John Hearne says car dealerships are optimistic for a good year of sales, while buyers have far more options when it comes to seeking
New vehicle registration statistics released in December by the Society of the Irish Motor Industry (SIMI) show that total new car registrations for the year to date are down 7% (116,888) on the same period last year (125,529).
SIMI Director General Brian Cooke confirms that it’s been a disappointing year for the industry.
“For the second consecutive year, used car imports have exceeded 100,000, which is having a dampening impact on new car sales. With the 201 registration plate on the horizon, focus has already turned to January. With generous incentives for customers to buy a new car across all brands and across all market segments, members are hopeful for the busy start to 2020.”
If you’re thinking of splashing out on new or second hand wheels in 2020, take the time to familiarise yourself with the various car finance options, and make sure to run a number of checks before you commit.
Number one, make sure you understand PCP. This stands for Personal Contract Plan, or Personal Contract Purchase. This is a form of credit agreement, one which has come to underpin private car buying in Ireland.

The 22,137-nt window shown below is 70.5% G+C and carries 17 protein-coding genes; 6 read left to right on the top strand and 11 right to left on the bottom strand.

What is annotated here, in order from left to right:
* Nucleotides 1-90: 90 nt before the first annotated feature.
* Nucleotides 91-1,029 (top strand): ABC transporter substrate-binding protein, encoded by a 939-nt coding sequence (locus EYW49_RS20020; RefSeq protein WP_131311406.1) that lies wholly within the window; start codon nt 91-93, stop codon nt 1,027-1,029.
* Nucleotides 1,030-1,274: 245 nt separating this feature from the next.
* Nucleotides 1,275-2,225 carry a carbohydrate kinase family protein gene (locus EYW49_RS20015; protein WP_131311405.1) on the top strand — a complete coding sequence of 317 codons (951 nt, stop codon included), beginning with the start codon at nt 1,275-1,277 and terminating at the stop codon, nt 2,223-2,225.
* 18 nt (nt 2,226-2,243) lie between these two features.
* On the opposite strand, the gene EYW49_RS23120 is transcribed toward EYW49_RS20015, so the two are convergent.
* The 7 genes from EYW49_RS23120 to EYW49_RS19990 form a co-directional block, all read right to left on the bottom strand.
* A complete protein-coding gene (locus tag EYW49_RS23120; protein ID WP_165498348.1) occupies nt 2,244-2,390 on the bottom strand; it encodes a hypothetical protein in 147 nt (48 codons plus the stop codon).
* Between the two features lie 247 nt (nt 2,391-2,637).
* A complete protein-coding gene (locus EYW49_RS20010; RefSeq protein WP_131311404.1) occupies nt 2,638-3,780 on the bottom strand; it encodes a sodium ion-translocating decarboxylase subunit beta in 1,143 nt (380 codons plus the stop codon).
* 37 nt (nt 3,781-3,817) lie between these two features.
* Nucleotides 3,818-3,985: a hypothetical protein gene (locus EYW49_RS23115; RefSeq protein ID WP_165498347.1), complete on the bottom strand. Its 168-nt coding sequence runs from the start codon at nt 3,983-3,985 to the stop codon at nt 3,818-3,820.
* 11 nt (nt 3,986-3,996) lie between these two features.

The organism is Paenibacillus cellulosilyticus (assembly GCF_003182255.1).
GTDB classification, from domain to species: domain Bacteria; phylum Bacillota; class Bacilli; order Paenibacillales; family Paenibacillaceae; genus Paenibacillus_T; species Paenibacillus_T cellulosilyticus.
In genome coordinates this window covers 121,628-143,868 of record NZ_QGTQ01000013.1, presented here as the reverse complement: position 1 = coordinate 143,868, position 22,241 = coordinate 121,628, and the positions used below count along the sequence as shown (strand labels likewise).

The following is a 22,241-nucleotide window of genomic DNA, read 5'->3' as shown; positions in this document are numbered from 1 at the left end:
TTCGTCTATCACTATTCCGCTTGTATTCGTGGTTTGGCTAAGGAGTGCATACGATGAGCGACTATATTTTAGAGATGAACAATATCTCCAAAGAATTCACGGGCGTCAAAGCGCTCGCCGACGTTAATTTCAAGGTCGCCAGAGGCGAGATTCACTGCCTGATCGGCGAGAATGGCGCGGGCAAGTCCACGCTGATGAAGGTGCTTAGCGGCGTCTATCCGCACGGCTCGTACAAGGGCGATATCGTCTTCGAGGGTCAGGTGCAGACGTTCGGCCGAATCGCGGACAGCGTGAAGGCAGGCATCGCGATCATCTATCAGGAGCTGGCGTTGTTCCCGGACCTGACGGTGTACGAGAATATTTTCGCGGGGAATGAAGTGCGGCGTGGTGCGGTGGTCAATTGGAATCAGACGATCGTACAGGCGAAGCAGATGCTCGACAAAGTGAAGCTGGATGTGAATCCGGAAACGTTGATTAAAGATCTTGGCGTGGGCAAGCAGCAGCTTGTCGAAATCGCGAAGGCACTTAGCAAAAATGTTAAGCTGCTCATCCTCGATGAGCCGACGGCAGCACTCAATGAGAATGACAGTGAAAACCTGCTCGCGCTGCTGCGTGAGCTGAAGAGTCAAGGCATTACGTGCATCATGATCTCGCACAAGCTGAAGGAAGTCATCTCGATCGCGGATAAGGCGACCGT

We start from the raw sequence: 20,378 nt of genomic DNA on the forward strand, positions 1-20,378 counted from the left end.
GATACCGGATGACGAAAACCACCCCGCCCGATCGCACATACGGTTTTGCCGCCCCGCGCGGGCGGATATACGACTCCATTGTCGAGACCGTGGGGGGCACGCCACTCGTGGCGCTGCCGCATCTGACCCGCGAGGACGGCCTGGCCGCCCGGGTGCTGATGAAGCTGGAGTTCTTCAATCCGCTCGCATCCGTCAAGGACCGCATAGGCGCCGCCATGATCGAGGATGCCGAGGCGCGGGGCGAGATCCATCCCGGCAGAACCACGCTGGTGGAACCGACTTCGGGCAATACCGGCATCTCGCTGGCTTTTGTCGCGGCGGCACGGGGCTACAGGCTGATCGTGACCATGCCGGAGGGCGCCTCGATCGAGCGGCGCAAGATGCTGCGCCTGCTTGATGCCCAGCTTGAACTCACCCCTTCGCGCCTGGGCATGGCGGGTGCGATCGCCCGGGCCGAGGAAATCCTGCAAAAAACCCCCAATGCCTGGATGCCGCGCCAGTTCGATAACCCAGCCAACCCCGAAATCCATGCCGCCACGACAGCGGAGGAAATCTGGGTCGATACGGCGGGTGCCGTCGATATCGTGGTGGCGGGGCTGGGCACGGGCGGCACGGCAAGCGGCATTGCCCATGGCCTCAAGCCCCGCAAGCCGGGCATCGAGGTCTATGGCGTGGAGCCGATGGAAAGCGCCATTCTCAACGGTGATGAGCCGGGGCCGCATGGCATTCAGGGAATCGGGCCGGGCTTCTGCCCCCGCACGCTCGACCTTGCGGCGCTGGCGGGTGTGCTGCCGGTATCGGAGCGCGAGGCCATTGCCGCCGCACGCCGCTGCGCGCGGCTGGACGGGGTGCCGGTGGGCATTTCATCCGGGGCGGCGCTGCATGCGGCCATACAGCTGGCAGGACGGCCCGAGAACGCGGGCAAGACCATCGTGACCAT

The big attraction of PCP finance is that it uses the residual value of the car to reduce the amount borrowed, thereby keeping the monthly payments low.
Under a PCP, repayment is broken into three parts. The first is the deposit, which is typically between 10% and 30% of the value of the car. This can be paid in cash, or you can sometimes trade in your old car for part or all of the deposit, depending on its value.
Next you have the monthly repayments, which are usually spread over three to five years. It’s these repayments that act as the greatest incentive to get involved in a PCP because they tend to be low, certainly in comparison with other forms of finance.
The third and final payment is called the Guaranteed Minimum Future Value (GMFV), and this is the balancing payment that you pay to own the car at the end of the agreement. As the name suggests, this figure is based on the finance company’s estimate of the future value of the car at that point. It will depend on the type of car, the length of agreement and your annual mileage.